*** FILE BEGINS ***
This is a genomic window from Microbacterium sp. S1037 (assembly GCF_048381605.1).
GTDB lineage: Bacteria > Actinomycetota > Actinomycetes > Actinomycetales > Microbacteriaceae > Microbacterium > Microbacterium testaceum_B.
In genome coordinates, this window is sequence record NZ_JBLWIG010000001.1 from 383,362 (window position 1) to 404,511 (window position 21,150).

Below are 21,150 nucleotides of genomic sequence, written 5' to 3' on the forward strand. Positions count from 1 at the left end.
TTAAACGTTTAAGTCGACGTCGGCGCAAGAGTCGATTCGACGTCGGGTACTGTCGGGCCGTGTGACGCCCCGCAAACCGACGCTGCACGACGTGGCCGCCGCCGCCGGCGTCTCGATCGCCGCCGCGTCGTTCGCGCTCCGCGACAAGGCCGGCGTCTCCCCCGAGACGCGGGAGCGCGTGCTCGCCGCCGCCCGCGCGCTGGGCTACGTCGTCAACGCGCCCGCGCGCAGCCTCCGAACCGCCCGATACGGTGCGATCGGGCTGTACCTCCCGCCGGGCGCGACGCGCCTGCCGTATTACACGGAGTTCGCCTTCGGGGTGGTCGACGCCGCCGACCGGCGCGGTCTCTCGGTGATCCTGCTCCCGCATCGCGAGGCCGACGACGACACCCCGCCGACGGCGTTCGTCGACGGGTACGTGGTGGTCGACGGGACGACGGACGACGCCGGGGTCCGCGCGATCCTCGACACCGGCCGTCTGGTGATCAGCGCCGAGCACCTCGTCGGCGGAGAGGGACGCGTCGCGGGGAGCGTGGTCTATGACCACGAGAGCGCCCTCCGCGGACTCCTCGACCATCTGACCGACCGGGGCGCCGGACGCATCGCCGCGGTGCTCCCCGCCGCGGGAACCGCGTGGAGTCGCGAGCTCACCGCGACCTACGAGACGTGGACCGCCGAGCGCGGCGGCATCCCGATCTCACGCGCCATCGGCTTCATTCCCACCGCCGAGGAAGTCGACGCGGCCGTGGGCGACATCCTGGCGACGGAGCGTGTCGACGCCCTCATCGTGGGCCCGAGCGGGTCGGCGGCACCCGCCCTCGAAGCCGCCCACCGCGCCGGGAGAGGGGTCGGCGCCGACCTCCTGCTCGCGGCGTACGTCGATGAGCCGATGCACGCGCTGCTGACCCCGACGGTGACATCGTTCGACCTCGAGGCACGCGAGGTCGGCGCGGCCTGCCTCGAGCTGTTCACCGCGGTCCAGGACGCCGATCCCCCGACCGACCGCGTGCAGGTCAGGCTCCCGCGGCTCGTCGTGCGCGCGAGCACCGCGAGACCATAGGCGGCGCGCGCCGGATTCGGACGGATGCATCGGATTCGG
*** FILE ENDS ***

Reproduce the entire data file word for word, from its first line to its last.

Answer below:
This is a genomic window from Microbacterium sp. S1037 (assembly GCF_048381605.1).
GTDB lineage: Bacteria > Actinomycetota > Actinomycetes > Actinomycetales > Microbacteriaceae > Microbacterium > Microbacterium testaceum_B.
In genome coordinates, this window is sequence record NZ_JBLWIG010000001.1 from 383,362 (window position 1) to 404,511 (window position 21,150).

Below are 21,150 nucleotides of genomic sequence, written 5' to 3' on the forward strand. Positions count from 1 at the left end.
TTAAACGTTTAAGTCGACGTCGGCGCAAGAGTCGATTCGACGTCGGGTACTGTCGGGCCGTGTGACGCCCCGCAAACCGACGCTGCACGACGTGGCCGCCGCCGCCGGCGTCTCGATCGCCGCCGCGTCGTTCGCGCTCCGCGACAAGGCCGGCGTCTCCCCCGAGACGCGGGAGCGCGTGCTCGCCGCCGCCCGCGCGCTGGGCTACGTCGTCAACGCGCCCGCGCGCAGCCTCCGAACCGCCCGATACGGTGCGATCGGGCTGTACCTCCCGCCGGGCGCGACGCGCCTGCCGTATTACACGGAGTTCGCCTTCGGGGTGGTCGACGCCGCCGACCGGCGCGGTCTCTCGGTGATCCTGCTCCCGCATCGCGAGGCCGACGACGACACCCCGCCGACGGCGTTCGTCGACGGGTACGTGGTGGTCGACGGGACGACGGACGACGCCGGGGTCCGCGCGATCCTCGACACCGGCCGTCTGGTGATCAGCGCCGAGCACCTCGTCGGCGGAGAGGGACGCGTCGCGGGGAGCGTGGTCTATGACCACGAGAGCGCCCTCCGCGGACTCCTCGACCATCTGACCGACCGGGGCGCCGGACGCATCGCCGCGGTGCTCCCCGCCGCGGGAACCGCGTGGAGTCGCGAGCTCACCGCGACCTACGAGACGTGGACCGCCGAGCGCGGCGGCATCCCGATCTCACGCGCCATCGGCTTCATTCCCACCGCCGAGGAAGTCGACGCGGCCGTGGGCGACATCCTGGCGACGGAGCGTGTCGACGCCCTCATCGTGGGCCCGAGCGGGTCGGCGGCACCCGCCCTCGAAGCCGCCCACCGCGCCGGGAGAGGGGTCGGCGCCGACCTCCTGCTCGCGGCGTACGTCGATGAGCCGATGCACGCGCTGCTGACCCCGACGGTGACATCGTTCGACCTCGAGGCACGCGAGGTCGGCGCGGCCTGCCTCGAGCTGTTCACCGCGGTCCAGGACGCCGATCCCCCGACCGACCGCGTGCAGGTCAGGCTCCCGCGGCTCGTCGTGCGCGCGAGCACCGCGAGACCATAGGCGGCGCGCGCCGGATTCGGACGGATGCATCGGATTCGG